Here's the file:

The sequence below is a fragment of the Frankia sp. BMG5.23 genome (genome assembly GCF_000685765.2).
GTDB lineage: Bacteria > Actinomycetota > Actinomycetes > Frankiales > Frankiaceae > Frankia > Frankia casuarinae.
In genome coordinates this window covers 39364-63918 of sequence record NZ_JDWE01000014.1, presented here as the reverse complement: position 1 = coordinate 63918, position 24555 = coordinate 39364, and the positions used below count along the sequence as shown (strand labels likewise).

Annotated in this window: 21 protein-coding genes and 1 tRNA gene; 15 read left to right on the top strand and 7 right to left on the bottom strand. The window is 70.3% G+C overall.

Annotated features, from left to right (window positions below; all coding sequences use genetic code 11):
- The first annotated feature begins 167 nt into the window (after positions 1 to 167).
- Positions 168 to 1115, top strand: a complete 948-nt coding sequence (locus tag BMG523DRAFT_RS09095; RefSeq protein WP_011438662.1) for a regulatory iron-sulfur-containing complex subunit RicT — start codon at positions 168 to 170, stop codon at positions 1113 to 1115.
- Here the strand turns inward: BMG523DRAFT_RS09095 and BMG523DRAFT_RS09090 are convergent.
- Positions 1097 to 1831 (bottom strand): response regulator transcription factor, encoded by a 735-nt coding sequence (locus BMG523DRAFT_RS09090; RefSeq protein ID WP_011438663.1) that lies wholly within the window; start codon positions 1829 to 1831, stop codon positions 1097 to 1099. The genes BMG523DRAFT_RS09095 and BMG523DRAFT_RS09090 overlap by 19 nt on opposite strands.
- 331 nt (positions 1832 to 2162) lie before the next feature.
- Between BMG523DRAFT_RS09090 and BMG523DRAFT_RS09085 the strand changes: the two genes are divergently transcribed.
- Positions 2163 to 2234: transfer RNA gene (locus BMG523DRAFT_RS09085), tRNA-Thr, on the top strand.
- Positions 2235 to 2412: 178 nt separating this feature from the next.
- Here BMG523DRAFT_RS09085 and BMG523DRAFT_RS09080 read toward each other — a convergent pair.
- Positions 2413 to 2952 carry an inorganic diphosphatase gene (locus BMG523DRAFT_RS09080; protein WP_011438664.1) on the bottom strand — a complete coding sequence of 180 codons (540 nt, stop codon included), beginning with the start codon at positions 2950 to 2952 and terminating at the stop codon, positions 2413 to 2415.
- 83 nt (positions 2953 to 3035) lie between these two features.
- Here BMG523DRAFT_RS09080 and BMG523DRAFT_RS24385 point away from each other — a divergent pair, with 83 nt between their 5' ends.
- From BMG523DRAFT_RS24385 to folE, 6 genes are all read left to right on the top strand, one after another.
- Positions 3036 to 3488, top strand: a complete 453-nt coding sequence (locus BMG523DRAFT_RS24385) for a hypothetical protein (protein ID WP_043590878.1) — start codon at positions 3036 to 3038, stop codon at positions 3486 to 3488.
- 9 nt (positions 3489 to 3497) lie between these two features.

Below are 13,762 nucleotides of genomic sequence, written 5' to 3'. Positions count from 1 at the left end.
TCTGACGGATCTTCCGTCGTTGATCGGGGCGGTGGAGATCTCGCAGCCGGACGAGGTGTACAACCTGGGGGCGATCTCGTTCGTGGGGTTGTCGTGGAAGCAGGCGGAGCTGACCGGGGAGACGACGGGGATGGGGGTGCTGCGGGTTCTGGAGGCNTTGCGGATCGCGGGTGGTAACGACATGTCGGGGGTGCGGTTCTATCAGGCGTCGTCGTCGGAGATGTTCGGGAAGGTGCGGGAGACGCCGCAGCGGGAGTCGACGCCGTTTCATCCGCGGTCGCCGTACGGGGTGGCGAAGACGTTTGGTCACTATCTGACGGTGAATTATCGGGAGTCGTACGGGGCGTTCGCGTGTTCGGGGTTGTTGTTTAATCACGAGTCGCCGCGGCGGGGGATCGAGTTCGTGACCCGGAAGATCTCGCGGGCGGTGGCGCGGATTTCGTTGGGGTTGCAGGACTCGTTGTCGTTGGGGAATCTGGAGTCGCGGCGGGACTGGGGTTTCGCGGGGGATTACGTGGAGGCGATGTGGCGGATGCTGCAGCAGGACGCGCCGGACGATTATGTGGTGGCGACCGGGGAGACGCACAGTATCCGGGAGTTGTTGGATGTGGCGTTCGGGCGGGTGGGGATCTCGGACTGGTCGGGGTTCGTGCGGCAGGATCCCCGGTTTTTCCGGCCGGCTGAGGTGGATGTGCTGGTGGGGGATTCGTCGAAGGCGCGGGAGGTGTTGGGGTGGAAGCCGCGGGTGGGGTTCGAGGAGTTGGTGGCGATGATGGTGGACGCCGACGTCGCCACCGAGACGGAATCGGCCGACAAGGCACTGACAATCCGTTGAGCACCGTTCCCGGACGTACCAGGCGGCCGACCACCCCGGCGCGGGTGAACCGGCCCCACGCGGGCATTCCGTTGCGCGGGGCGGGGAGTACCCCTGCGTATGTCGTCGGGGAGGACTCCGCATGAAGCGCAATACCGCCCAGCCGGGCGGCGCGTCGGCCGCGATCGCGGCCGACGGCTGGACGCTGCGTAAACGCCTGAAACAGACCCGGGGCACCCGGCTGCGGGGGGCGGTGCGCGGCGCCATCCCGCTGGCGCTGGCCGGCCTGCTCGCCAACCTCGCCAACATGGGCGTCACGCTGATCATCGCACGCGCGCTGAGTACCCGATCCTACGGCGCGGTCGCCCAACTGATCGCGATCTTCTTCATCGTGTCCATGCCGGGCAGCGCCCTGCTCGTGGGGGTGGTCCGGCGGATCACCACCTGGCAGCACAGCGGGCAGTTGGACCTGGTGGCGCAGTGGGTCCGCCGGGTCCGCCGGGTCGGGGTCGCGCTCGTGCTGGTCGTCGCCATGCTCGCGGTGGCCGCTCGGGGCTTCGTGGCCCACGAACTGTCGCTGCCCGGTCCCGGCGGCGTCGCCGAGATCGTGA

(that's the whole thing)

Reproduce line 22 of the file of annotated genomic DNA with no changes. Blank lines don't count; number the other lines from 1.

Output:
TCTGACGGATCTTCCGTCGTTGATCGGGGCGGTGGAGATCTCGCAGCCGGACGAGGTGTACAACCTGGGGGCGATCTCGTTCGTGGGGTTGTCGTGGAAGCAGGCGGAGCTGACCGGGGAGACGACGGGGATGGGGGTGCTGCGGGTTCTGGAGGCNTTGCGGATCGCGGGTGGTAACGACATGTCGGGGGTGCGGTTCTATCAGGCGTCGTCGTCGGAGATGTTCGGGAAGGTGCGGGAGACGCCGCAGCGGGAGTCGACGCCGTTTCATCCGCGGTCGCCGTACGGGGTGGCGAAGACGTTTGGTCACTATCTGACGGTGAATTATCGGGAGTCGTACGGGGCGTTCGCGTGTTCGGGGTTGTTGTTTAATCACGAGTCGCCGCGGCGGGGGATCGAGTTCGTGACCCGGAAGATCTCGCGGGCGGTGGCGCGGATTTCGTTGGGGTTGCAGGACTCGTTGTCGTTGGGGAATCTGGAGTCGCGGCGGGACTGGGGTTTCGCGGGGGATTACGTGGAGGCGATGTGGCGGATGCTGCAGCAGGACGCGCCGGACGATTATGTGGTGGCGACCGGGGAGACGCACAGTATCCGGGAGTTGTTGGATGTGGCGTTCGGGCGGGTGGGGATCTCGGACTGGTCGGGGTTCGTGCGGCAGGATCCCCGGTTTTTCCGGCCGGCTGAGGTGGATGTGCTGGTGGGGGATTCGTCGAAGGCGCGGGAGGTGTTGGGGTGGAAGCCGCGGGTGGGGTTCGAGGAGTTGGTGGCGATGATGGTGGACGCCGACGTCGCCACCGAGACGGAATCGGCCGACAAGGCACTGACAATCCGTTGAGCACCGTTCCCGGACGTACCAGGCGGCCGACCACCCCGGCGCGGGTGAACCGGCCCCACGCGGGCATTCCGTTGCGCGGGGCGGGGAGTACCCCTGCGTATGTCGTCGGGGAGGACTCCGCATGAAGCGCAATACCGCCCAGCCGGGCGGCGCGTCGGCCGCGATCGCGGCCGACGGCTGGACGCTGCGTAAACGCCTGAAACAGACCCGGGGCACCCGGCTGCGGGGGGCGGTGCGCGGCGCCATCCCGCTGGCGCTGGCCGGCCTGCTCGCCAACCTCGCCAACATGGGCGTCACGCTGATCATCGCACGCGCGCTGAGTACCCGATCCTACGGCGCGGTCGCCCAACTGATCGCGATCTTCTTCATCGTGTCCATGCCGGGCAGCGCCCTGCTCGTGGGGGTGGTCCGGCGGATCACCACCTGGCAGCACAGCGGGCAGTTGGACCTGGTGGCGCAGTGGGTCCGCCGGGTCCGCCGGGTCGGGGTCGCGCTCGTGCTGGTCGTCGCCATGCTCGCGGTGGCCGCTCGGGGCTTCGTGGCCCACGAACTGTCGCTGCCCGGTCCCGGCGGCGTCGCCGAGATCGTGA